The suggestion box at Clearwater Composites, a Duluth-based company that manufactures customized carbon fiber components, isn’t a box at all. It’s a “continuous improvement board” on which the company’s not-quite 40 employees can suggest changes to different areas of the business. Anyone can see the suggestions as they walk past the board, and the business’ leaders review those suggestions every other week and implement them as they see fit. Ideas that don’t make the initial cut end up in a figurative “parking lot” on one side of the board for future consideration.

Lean manufacturing expert Ally Johnston.

The principle is the same — a low-pressure way to propose improvements — but the implementation is different. Ally Johnston, a business growth consultant at Enterprise Minnesota who’s been working with Clearwater for about six months, says the board is actually the “opposite” of a suggestion box.

“The suggestion box is a black hole,” Johnston says. “People put things in and they’re locked. We want these to be visual. Anybody can read any idea. It’s meant to be engaging.”

The board is one of several concepts Johnston has pitched to Clearwater as part of a suite of “lean” manufacturing principles to get employees thinking about ways to thwart waste.

“Eliminating waste through people,” she says.

The board is a relatively small change that can nevertheless bring incremental improvements to Clearwater’s bottom line.

Consider the company’s production of carbon fiber pool cues. Staff felt that measuring both the thickness and the weight of each cue after it was molded was redundant. If a given cue’s weight wasn’t correct, then that meant the thickness wasn’t correct either, and vice versa, explains Jeff Engbrecht, Clearwater’s president and founder.

Staff said the measurements represented wasted data, Engbrecht says. “And they were right, so we stopped doing it. It was a good catch by the team.”

Eliminating the unnecessary measurement saved hours of redundant work over the course of a month.

“That adds up,” Engbrecht says.

Beyond leaning up its operation, the staff at Clearwater is settling into a new facility in Duluth.

Clearwater Composites raw material storage.

The company produces parts made of carbon fiber and other advanced composites for manufacturers across the United States. Those parts are used in precise measuring equipment, drones, sporting goods, custom bike parts, boats, guns, bows, and more.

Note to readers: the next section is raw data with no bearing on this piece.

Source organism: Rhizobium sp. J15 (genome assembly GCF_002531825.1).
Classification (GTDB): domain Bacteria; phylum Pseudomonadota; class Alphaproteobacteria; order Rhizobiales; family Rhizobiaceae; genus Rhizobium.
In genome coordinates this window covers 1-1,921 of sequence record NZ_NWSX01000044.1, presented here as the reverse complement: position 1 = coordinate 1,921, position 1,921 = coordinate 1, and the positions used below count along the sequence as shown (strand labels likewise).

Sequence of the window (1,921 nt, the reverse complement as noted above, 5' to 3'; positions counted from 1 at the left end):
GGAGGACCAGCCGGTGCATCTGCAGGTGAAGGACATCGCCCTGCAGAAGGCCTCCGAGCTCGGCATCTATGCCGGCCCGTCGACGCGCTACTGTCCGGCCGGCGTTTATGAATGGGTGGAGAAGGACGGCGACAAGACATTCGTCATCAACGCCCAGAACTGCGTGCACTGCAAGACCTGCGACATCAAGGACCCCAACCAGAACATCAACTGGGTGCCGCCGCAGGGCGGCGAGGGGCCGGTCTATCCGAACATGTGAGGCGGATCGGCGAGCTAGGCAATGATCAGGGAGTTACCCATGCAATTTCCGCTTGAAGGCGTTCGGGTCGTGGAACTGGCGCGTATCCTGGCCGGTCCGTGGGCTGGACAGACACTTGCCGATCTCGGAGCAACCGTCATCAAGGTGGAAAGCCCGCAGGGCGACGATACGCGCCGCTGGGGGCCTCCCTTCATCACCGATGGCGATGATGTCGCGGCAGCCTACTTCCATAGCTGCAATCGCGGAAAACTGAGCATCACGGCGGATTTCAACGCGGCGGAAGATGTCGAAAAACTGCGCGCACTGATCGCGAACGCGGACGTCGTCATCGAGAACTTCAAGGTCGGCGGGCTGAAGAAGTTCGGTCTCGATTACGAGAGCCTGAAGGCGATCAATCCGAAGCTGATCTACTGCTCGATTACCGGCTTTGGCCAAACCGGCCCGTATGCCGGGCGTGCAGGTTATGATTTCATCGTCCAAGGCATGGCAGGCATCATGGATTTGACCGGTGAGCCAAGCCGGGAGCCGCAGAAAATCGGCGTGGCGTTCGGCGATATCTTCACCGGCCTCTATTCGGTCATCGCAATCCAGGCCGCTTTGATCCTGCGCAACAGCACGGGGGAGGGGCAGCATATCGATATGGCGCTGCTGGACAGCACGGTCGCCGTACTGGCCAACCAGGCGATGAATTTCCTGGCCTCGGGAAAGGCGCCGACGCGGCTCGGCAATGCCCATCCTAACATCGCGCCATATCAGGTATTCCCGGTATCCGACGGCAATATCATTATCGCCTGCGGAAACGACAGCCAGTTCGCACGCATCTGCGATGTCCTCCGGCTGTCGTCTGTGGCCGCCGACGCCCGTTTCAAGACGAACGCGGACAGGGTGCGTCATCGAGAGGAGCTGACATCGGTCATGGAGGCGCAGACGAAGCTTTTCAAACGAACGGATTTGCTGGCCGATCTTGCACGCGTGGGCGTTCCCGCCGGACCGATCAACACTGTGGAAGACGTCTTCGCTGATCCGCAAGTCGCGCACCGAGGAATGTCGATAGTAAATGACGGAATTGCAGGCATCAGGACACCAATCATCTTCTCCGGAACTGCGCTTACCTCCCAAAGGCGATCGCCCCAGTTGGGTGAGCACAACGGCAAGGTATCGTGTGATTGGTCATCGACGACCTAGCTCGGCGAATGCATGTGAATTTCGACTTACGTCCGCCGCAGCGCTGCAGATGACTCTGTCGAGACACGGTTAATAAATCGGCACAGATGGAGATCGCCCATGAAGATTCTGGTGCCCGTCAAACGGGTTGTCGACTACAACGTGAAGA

Carbon fiber is lightweight but still strong and stiff, Engbrecht explains, and it can replace heavier materials such as steel or aluminum. It can also be designed to not grow or shrink as it gets hotter or colder, which makes it valuable for precision instruments that need an ultra-stable surface from which to measure.

Clearwater moved to the new facility in early 2022. It boasts about three times more square footage than the previous spot.

“We were space challenged,” Engbrecht says. “We had to make do with what we had.”

The new, larger facility means more storage space for raw materials, which helps insulate the company from supply chain vagaries, plus more space to cut larger batches of carbon fiber, as well as a planned second oven in which to cure finished carbon fiber parts.

The additional space also enables Clearwater employees to make and store new products, such as carbon fiber trusses. They can do more machining in-house as well, which means the company can produce carbon fiber tubes with slots or holes pre-machined into them at a customer’s request.

The company’s revenue has increased by about 50% since the move, Engbrecht says.

Johnston helped the Clearwater staff map out the company’s manufacturing processes and determine where else there might be waste.

They’ve also simplified training materials and work instructions for staff, particularly new hires. Clearwater’s documentation is thorough, of course, but could be overly technical or even overwhelming.

“Sometimes engineers don’t know how to explain things well to other people,” Engbrecht says with a laugh. “It was maybe a little too wordy. You’ve got to keep it simple and keep it in language that people can understand, but you’ve also got to make sure you hit the details of what’s important.”

The new process breaks down training materials into teachable, bite-sized portions that are easier to digest. That can mean training people better and more quickly. It’s part of the “job instruction” and “job method” principles of lean manufacturing, Johnston says — two more tools in the “house of lean.”

Clearwater and Johnston are currently contemplating a method to conduct “root cause analyses” to solve complex problems at their root, rather than finding Band-Aid-style workarounds. That can mean repeatedly asking “why?” to work backward, step by step, to determine the point from which a problem cascaded. The fifth “why?” usually reveals the root cause, Johnston says.

“Everyone in manufacturing wants to be a hero, they want to get the product out the door,” Johnston says. “They don’t necessarily fix the machine so it can’t break again, they’ll just put duct tape on it so it’ll still run.”

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